Housing data may be looking up, but economists are still weary with the nation's gross domestic product estimate coming in lower than initially expected for quarter one. 

The lower GDP estimate was partially offset by news of a drop in jobless claims Thursday.

The number of unemployment benefit claims filed in the week ending June 22 reached 346,000, down by 9,000 filings from the previous week.

The four-week moving average came in at 345,750 – a weekly decline of 2,750 filings.

Economists in the housing sector suggest consumers are still struggling with day-to-day spending, a factor stalling a more robust economic recovery. 

Peter Muoio, senior principal and economist with Auction.com Research, said the lowering of the 1Q GDP estimate shows just how volatile economic data can be from one report to the next.

"The final estimate of first quarter GDP growth was released ... and it underscores a key message we have been repeating for years: initial estimates of important economic data are based on such incomplete data that they are too vulnerable to revision to be taken too seriously," Muoio wrote.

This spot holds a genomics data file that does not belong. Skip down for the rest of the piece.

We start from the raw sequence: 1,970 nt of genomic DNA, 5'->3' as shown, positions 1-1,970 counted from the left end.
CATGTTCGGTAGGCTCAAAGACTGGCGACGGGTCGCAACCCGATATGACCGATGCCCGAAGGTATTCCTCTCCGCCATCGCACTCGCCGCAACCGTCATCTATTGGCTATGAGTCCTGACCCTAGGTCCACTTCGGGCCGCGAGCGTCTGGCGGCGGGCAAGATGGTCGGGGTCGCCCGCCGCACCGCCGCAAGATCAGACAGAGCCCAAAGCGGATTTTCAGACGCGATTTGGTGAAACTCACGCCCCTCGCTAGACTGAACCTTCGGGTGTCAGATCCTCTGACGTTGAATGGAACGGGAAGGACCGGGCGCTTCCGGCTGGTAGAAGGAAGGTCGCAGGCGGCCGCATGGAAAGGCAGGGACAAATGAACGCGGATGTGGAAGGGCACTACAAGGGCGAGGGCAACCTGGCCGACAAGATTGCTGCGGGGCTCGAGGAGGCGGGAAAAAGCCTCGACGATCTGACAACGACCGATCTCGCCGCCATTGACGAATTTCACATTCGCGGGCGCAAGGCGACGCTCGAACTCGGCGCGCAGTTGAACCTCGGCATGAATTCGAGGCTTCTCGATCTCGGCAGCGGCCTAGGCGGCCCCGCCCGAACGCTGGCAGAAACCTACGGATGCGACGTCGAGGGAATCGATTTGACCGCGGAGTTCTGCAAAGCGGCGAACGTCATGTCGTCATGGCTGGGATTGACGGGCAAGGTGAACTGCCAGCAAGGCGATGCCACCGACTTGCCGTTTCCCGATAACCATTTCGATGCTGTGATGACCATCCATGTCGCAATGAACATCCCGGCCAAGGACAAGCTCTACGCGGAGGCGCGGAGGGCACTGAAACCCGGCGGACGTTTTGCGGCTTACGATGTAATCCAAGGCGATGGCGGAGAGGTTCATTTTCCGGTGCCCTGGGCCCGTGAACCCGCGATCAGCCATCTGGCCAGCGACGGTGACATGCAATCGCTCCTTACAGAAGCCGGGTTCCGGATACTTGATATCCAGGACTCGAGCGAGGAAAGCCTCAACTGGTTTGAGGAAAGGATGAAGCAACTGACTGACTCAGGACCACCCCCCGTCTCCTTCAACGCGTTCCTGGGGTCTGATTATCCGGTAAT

With consumer spending remaining the largest part of the U.S. economy, Muoio sees the market struggling as household budgets tighten.

"We had expressed surprise at the earlier estimates in the strength of consumer expenditures in the immediate aftermath of the tax hikes that started the year," he wrote. 

"Anecdotal reports from retailers had hinted at a negative impact particularly from the increase in the payroll tax, which hit a large swathe of US households, many of whom statistics show are living from paycheck to paycheck with little or no financial cushion.  The Fed-induced equity boom (until recently) did little to improve the financial position of these households."

Adding more fuel to the fire is weakness in trade flows with both exports and imports falling in 1Q, the Auction.com economist added.